U.N. Watchdog: Iran Is Installing New Centrifuges at Nuclear Sites

An Iranian technician works at a Uranium Conversion Facility (UCF) in Isfahan 20 November 2004. Representatives and ambassadors from Cuba, Algeria, South Africa and Malaysia along with IAEA`s inspectors visited the Isfahan facility and became acquainted with uranium processing in the center. AFP PHOTO/STR (Photo credit should read -/AFP/Getty Images)
AFP/Getty Images

(UPI) — The United Nations’ nuclear agency said Monday the Iranian government has installed more equipment at its nuclear installations that’s used to enrich uranium.

The International Atomic Energy Agency said Tehran has begin installing advanced centrifuges with uranium hexafluoride, the feedstock for centrifuges. None of the new centrifuges, however, are yet operational, it noted.

The new equipment is Tehran’s latest effort to distance itself from the 2015 nuclear agreement. Iran surpassed deal-mandated limits for its enriched uranium stockpile months ago. New centrifuges indicate the government intends to produce more, as Iranian officials have threatened.

Enriched uranium can be used to make fuel for nuclear reactors and weapons. More advanced centrifuges would allow Iran to produce the radioactive material at a faster rate.

“The Agency continues to verify and monitor Iran’s nuclear-related commitments under the JCPOA,” IAEA acting director general Cornel Feruta said in a statement Monday. “Evaluations regarding the absence of undeclared nuclear material and activities in Iran continue. … The Agency will continue its efforts and will remain actively engaged.”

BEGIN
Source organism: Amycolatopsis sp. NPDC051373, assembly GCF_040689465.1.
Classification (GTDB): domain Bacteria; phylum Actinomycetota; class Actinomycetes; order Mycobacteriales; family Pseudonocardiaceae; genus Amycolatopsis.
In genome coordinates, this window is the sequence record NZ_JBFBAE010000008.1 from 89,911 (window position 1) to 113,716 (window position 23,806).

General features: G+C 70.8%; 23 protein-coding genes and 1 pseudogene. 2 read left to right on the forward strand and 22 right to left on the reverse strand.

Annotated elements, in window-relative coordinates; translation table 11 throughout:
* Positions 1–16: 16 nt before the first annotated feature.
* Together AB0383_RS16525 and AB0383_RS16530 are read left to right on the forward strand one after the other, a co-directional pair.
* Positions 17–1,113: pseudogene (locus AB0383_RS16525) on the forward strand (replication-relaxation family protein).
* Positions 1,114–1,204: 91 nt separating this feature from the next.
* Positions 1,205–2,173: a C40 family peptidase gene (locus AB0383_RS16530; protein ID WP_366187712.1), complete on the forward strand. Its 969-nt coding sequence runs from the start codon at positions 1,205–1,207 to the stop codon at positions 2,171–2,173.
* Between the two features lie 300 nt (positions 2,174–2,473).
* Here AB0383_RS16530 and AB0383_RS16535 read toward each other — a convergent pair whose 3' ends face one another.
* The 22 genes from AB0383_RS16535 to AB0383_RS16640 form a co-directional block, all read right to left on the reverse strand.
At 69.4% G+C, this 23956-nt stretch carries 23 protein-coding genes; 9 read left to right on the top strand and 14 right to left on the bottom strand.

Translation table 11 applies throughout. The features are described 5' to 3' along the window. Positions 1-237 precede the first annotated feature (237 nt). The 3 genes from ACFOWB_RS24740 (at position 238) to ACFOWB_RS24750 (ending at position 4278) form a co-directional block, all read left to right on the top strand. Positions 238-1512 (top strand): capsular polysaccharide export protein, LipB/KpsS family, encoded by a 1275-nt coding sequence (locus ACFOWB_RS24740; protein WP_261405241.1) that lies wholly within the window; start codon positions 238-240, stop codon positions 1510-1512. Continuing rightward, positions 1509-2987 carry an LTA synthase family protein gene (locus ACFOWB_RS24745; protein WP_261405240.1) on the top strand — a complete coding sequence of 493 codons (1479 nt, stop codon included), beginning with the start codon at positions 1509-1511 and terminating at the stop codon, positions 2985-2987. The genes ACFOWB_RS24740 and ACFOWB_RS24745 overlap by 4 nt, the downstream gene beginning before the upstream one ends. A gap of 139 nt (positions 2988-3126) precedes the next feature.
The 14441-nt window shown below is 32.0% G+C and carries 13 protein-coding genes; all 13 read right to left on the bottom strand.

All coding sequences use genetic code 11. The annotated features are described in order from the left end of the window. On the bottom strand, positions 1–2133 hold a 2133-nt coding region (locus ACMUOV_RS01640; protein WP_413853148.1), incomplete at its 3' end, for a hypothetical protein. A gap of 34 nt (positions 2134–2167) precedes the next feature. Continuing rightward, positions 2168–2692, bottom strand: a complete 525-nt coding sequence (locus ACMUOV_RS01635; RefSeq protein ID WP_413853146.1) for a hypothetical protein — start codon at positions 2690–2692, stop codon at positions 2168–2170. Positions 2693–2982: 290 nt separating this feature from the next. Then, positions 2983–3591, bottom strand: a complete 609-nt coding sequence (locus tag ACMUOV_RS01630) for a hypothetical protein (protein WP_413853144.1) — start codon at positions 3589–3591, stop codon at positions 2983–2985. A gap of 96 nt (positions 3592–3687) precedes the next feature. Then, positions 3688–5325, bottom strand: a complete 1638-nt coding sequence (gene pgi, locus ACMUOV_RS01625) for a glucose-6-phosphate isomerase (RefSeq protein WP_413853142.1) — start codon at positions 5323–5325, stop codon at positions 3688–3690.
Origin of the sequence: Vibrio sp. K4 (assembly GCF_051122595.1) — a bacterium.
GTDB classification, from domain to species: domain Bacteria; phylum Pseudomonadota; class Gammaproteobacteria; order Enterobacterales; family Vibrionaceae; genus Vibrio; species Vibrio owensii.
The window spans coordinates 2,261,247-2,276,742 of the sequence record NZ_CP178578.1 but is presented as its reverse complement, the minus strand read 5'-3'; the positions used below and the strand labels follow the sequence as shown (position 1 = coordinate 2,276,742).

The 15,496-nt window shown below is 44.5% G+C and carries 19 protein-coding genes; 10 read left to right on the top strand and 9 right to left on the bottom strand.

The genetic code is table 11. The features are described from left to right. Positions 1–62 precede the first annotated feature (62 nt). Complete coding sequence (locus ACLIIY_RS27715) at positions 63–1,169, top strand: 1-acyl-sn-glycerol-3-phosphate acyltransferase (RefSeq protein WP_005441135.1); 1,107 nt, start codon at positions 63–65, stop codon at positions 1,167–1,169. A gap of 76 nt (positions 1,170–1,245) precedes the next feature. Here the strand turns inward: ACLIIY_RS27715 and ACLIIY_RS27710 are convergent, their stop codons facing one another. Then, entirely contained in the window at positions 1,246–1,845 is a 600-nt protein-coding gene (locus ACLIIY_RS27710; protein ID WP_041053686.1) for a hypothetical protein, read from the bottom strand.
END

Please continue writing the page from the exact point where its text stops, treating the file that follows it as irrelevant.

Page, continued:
Iranian leaders have said their nuclear research and production is strictly for civilian purposes.

Iranian President Hassan Rouhani has urged the remaining parties to the nuclear pact — Britain, France, Germany, Russia and China — to keep it together following the withdrawal of the United States last year. The other signatories have expressed a willingness to maintain the agreement but have resisted Iranian demands to circumvent U.S. sanctions to ensure Tehran’s economic stability.

“As long as the other side do not fulfill their commitments, we should not be expected to do so either,” Iranian nuclear spokesman Behrouz Kamalvandi said. “Our stockpile will go high from now on.”


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